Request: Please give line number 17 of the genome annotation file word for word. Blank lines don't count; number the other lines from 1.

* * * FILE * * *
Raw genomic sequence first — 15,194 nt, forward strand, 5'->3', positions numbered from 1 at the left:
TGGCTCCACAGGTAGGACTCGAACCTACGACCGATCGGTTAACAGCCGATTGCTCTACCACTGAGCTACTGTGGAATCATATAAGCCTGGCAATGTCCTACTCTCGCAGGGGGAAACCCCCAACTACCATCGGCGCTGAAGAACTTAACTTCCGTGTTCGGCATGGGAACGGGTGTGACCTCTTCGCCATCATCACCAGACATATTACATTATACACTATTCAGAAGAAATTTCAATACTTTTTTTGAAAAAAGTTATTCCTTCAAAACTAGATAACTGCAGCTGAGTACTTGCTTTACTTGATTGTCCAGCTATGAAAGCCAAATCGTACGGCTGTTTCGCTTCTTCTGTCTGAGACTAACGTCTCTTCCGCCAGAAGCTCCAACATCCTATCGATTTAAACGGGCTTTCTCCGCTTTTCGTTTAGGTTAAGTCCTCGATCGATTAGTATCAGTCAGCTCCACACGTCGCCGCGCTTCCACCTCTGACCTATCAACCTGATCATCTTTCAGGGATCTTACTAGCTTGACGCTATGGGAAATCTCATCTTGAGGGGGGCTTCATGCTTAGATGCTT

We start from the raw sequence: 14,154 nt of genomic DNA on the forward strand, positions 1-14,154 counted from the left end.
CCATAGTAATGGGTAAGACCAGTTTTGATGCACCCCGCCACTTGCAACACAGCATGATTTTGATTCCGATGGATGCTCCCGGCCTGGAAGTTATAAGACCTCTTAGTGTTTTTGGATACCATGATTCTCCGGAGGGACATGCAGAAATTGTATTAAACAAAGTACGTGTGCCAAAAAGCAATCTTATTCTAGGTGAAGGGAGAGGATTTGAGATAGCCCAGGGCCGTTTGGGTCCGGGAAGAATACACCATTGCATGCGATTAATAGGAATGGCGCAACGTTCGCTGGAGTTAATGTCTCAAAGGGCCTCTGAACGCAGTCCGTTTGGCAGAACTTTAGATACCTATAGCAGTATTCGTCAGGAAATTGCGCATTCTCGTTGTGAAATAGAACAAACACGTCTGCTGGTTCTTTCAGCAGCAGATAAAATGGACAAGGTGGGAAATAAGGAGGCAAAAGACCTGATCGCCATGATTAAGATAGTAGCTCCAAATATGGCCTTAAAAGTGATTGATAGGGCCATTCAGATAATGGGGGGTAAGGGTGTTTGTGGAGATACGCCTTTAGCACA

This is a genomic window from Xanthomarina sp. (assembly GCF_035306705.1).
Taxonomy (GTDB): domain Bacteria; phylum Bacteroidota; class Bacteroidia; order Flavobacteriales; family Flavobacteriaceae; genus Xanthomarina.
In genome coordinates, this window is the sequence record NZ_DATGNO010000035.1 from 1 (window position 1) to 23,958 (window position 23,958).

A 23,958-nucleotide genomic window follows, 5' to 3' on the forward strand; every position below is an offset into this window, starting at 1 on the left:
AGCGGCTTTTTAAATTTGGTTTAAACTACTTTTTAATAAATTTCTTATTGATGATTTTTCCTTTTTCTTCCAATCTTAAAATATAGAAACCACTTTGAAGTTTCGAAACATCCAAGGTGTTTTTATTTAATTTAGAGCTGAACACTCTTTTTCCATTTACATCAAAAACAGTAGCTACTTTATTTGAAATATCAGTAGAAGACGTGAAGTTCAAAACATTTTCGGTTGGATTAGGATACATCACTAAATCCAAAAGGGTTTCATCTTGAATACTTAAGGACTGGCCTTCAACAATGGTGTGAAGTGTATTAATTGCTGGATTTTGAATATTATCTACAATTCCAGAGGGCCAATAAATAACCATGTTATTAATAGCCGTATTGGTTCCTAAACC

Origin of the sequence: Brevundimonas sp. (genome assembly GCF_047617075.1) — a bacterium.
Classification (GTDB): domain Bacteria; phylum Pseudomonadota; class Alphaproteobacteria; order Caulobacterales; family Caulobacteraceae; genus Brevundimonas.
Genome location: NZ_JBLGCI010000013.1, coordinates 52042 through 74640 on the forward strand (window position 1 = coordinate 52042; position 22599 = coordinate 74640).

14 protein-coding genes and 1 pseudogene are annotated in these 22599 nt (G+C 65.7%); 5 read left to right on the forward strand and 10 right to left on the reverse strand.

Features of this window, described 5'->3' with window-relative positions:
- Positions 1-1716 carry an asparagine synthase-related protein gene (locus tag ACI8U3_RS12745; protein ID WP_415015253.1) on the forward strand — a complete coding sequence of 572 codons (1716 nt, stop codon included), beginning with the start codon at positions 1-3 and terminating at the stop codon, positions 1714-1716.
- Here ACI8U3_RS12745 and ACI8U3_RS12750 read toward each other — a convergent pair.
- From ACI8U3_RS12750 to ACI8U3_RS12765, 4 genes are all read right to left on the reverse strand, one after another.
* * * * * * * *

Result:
- From ACI8U3_RS12750 to ACI8U3_RS12765, 4 genes are all read right to left on the reverse strand, one after another.